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Naval Commanders Conference Finally Ends

Naval Commanders Conference Finally Ends

Naval Commanders Conference Finally Ends

Navy’s Role is Not Only Vital for National Security, but also for National Prosperity and Development: Admiral RK Dhowan

The second edition of this years’ bi-annual Naval Commanders’ Conference was conducted at New Delhi from 26-28 Oct 15. Chief of the Naval Staff Admiral RK Dhowan chaired the conference and addressed the Navy’s top leadership on à host of issues including enhancing operational readiness of the Commands, infrastructure development, human resources management, coastal security, cyber security in the Indian Navy and foreign cooperation initiatives, amongst others.

Emphasising upon India’s geographic location and the prevailing security situation which demands continuous vigil and readiness to respond to any contingencies in our area of interest, the Admiral urged the Commanders’ to maintain highest combat readiness of our platforms and diligent monitoring of developments in the maritime domain. He complimented all ranks of the Navy in maintaining a high tempo of operations with our ships deployed at extended ranges from our coasts, spanning from the South China Sea and Sea of Japan in the East to the Persian Gulf and the Atlantic Ocean in the West and at the same time remaining focused on maritime and coastal security in close liaison with other national authorities and agencies.

The Admiral lauded the efforts of the Navy for its focused action in deterring piracy attempts off the Gulf of Aden and closer to our islands in the Arabian Sea. Indian Navy’s presence and proactive operations in the area have instilled a sense of confidence in the shipping industry and has been a major contributory factor in the recent decision by CGPCS to shift the eastern limit of High Risk Area from 78 Degrees East to 65 Degrees East. He highlighted that not even one Indian owned ship has been hijacked since Oct 2008 due to the Indian Navy’s proactive anti-piracy stance.

The Naval Commanders’ discussed the numerous initiatives taken by the Navy to usher in E- governance for providing greater impetus to the Indian Navy’s integration with the ‘Digital India’ initiative wherein measures to further strengthen cyber security in the Navy were also examined.

The Naval Commanders’ deliberated on the key technological enablers for transformation of the Navy. The CNS complimented the Commanders for good pace of modernisation with focus on ‘Indigenisation’ and urged continued and sustained efforts with progressive substitution of imports by ‘Make in India’. These discussions should serve as a roadmap for the future Navy till 2030 as Indigenisation, in line with the ‘Make in India’ initiative of the Hon’ble Prime Minister, is the key driver for this roadmap. The Navy has been at the forefront of indigenisation with 47 ships currently under construction at Indian shipyards.

One of the focus areas discussed during the conference was the induction of manpower, aspects pertaining to training and skill development, and welfare of personnel. Consequent to 2015 being observed as the ‘Year of the Sailor’ in the Indian Navy, various aspects related to service conditions of sailors and their quality of life (including post retirement placements, accommodation and hospital facilities etc. for them and their next of kin) were deliberated extensively. The CNS stated that men and women behind the machine are the Navy’s greatest strength and are our greatest asset and their morale and well-being should always remain our primary concern.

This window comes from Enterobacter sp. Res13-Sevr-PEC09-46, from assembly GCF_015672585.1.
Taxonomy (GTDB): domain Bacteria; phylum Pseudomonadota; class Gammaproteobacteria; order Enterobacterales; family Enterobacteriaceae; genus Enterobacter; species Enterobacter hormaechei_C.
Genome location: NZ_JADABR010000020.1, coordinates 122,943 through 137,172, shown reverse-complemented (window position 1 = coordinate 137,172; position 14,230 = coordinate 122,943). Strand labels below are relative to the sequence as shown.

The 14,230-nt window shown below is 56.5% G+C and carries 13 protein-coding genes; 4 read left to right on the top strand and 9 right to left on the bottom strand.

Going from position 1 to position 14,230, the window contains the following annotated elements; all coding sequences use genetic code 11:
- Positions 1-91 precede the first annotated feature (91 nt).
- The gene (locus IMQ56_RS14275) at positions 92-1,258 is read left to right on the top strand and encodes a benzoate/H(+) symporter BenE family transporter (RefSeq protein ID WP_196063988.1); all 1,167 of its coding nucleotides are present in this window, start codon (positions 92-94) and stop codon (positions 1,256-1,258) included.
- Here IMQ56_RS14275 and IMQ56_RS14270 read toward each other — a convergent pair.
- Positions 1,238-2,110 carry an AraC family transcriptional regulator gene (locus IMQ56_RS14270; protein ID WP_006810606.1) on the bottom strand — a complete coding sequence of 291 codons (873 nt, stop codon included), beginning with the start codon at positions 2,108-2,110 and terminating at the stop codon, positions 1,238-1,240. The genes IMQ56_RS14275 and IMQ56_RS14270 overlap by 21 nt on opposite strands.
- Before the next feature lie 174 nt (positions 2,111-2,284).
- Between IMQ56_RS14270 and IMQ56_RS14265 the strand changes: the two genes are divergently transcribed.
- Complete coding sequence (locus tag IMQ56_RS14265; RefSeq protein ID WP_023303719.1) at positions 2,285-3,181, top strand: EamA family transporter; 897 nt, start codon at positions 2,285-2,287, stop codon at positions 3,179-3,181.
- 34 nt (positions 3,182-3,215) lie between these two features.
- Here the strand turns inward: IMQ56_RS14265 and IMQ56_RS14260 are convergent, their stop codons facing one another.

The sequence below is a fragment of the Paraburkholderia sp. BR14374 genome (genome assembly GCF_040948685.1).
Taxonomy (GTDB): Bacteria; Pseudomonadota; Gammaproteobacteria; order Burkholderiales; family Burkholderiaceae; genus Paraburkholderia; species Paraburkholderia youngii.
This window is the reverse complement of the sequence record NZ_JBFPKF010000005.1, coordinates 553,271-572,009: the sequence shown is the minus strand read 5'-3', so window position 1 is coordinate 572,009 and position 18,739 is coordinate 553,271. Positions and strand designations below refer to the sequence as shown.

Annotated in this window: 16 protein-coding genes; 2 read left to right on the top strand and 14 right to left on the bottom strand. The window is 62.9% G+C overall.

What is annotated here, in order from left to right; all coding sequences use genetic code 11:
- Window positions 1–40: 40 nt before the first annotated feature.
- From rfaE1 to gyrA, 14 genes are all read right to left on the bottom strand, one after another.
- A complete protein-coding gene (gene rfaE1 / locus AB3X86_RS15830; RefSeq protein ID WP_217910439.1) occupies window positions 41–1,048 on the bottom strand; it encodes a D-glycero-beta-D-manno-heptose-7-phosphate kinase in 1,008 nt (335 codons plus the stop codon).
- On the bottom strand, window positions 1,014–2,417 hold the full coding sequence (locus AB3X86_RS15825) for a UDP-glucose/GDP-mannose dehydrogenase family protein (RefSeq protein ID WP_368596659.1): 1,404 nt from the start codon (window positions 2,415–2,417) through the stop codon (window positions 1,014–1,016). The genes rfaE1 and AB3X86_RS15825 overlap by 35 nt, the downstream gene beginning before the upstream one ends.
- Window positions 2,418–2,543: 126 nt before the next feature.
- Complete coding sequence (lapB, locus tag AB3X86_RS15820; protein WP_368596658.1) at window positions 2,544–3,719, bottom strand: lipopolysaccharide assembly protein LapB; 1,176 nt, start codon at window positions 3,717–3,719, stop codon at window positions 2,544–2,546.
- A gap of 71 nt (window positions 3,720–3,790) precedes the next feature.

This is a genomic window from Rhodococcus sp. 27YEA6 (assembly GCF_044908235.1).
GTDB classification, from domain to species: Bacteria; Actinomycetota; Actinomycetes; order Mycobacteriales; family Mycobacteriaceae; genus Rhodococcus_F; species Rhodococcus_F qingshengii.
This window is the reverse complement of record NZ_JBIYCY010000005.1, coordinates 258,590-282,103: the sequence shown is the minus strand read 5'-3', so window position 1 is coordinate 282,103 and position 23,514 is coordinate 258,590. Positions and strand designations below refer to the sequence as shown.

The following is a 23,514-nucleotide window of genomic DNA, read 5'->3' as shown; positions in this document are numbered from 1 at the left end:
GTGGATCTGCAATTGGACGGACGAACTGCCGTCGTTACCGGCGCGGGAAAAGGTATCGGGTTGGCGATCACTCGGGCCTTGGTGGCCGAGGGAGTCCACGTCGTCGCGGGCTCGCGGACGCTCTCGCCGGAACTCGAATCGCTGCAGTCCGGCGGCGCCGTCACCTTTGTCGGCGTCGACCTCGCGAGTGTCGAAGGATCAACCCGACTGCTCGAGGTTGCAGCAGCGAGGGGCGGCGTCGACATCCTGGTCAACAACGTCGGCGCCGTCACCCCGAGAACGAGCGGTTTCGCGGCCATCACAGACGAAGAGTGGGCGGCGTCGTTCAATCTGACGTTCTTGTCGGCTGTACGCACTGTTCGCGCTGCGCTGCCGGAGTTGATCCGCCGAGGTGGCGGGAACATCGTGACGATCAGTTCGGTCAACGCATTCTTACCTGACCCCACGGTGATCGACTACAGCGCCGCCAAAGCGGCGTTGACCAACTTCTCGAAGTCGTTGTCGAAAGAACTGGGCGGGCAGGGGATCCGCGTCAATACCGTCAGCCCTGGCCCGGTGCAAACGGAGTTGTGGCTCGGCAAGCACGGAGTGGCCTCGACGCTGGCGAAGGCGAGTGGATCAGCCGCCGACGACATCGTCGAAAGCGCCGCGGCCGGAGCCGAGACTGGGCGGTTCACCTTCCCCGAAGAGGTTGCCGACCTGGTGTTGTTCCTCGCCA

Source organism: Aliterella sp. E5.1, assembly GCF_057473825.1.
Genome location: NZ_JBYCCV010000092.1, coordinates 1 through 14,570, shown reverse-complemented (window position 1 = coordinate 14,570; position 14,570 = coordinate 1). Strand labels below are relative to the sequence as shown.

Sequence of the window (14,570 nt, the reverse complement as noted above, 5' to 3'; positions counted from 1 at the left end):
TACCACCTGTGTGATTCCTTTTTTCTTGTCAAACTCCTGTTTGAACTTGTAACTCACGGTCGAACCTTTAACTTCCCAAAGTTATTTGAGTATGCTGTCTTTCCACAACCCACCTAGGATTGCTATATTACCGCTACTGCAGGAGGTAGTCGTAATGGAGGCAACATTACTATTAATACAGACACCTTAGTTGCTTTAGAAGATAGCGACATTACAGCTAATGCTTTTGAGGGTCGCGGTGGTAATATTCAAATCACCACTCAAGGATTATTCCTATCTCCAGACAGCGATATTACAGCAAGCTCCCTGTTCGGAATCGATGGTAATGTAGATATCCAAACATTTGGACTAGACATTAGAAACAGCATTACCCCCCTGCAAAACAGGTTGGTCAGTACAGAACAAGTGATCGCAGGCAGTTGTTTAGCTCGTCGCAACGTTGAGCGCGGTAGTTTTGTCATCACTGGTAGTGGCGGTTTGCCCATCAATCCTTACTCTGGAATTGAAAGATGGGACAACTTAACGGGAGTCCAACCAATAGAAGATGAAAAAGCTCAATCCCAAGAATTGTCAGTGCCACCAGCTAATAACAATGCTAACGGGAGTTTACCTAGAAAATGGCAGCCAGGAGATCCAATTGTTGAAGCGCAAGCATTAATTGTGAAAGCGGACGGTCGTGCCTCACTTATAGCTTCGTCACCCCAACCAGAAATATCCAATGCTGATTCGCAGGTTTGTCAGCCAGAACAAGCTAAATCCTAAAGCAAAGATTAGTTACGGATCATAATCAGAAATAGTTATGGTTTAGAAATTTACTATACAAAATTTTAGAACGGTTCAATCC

During the course of the conference, the CNS reviewed progress of various infrastructure projects that are in the pipeline and shall contribute towards capacity building. The need to adopt sustainable green technologies, re-cycling and waste management to reduce carbon footprint of our bases, in pursuance of the energy goals of our country as also to have ‘zero carbon footprint’ were also stressed upon by the CNS.

Consolidation and strengthening of the rapidly expanding aviation arm of the Navy was discussed. Deliberations were also held on infrastructure and manning requirements for new induction aircraft, including Unmanned Aerial Vehicles and enhancement of surveillance in our area of interest.

The CNS reviewed the ‘coastal security construct’ and was satisfied with the steady progress made in strengthening the coastal security apparatus viz. induction of FICs, ISVs and NC3 I project. He asserted the need to remain ever vigilant and focussed towards our coastal security responsibilities through proactive coordination with other maritime agencies and coastal states.

In order to have a better understanding of the navies of the world and share best operational practices; the arrangements for the forthcoming mega event i.e. International Fleet Review (IFR) scheduled at Visakhapatnam in Feb 16 were also reviewed.

The Conference also provided an opportunity to the Commanders to interact with the MoD officials wherein various pending issues were discussed. The Admiral also released the revised ‘Strategic Guidance to Transformation: A Passage Plan for the 21st Century’, a document which identifies the key enablers and taskings for transforming the Indian Navy to meet its growing role and operational responsibilities over the coming decades.

In his closing address the CNS complimented all personnel of the Indian Navy for their professionalism and patriotism and exhorted them to prepare themselves and the Navy to meet all future maritime security challenges before the country. Operational consideration should remain our collective focus in the coming years, he said. The Navy’s role is not only vital for national security, but also for national prosperity and development, he concluded.indian-navy

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